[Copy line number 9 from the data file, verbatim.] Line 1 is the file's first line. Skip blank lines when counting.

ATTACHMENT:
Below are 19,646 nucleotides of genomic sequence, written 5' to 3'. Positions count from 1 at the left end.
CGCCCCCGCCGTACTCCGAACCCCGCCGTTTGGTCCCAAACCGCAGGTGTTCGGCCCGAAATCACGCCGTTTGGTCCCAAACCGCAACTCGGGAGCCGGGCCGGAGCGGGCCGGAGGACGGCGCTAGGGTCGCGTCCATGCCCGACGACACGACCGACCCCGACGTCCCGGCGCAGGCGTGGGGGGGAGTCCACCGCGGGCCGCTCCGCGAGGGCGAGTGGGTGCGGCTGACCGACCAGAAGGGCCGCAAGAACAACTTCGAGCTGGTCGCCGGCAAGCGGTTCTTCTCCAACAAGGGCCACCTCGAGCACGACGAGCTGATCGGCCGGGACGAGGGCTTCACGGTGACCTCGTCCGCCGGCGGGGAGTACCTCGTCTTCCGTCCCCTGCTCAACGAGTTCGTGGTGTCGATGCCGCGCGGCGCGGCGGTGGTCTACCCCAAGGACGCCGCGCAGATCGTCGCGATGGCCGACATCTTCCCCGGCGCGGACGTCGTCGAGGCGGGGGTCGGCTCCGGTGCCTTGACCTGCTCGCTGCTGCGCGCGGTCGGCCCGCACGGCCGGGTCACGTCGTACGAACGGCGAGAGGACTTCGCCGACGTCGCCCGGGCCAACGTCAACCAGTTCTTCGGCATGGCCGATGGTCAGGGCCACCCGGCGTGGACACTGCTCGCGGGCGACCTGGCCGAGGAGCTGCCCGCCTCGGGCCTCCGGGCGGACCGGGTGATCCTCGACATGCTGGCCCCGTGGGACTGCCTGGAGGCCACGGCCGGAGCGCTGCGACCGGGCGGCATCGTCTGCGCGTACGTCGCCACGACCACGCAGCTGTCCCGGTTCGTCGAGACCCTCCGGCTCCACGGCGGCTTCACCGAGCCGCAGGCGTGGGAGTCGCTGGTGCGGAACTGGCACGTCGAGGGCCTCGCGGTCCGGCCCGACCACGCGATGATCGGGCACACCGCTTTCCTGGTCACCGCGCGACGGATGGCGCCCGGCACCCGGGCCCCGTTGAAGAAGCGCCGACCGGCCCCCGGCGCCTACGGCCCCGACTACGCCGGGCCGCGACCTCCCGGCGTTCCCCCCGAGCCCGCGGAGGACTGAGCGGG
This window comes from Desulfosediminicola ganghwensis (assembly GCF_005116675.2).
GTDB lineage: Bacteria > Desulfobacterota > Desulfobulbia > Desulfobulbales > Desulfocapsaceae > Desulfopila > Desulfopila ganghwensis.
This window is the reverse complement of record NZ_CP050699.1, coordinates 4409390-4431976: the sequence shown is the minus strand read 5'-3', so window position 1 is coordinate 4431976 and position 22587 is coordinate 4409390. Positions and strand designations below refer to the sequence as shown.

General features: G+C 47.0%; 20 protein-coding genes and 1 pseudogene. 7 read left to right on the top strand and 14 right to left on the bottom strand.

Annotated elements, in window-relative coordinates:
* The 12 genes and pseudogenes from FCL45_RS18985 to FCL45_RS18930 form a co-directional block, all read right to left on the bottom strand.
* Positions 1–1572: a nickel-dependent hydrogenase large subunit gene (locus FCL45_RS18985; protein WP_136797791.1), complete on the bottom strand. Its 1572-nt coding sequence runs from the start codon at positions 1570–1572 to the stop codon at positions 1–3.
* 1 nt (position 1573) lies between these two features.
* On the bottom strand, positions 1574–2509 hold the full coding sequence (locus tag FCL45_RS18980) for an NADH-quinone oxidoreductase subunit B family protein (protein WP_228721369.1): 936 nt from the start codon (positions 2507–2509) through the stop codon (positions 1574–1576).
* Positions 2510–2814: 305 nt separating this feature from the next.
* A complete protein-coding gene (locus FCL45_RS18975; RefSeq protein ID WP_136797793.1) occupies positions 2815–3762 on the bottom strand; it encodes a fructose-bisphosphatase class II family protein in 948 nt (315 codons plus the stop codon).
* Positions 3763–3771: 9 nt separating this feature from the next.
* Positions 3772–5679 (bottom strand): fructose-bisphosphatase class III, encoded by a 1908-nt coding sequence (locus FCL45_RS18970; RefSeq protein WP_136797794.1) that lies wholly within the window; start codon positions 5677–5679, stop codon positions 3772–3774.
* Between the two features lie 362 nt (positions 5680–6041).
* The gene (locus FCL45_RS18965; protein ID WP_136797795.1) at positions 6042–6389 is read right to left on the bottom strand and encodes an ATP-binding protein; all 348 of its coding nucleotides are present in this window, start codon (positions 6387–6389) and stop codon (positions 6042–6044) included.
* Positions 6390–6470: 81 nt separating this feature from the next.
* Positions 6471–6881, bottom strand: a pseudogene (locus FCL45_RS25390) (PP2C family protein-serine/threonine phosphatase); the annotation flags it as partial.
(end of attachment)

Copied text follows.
* Positions 1–1572: a nickel-dependent hydrogenase large subunit gene (locus FCL45_RS18985; protein WP_136797791.1), complete on the bottom strand. Its 1572-nt coding sequence runs from the start codon at positions 1570–1572 to the stop codon at positions 1–3.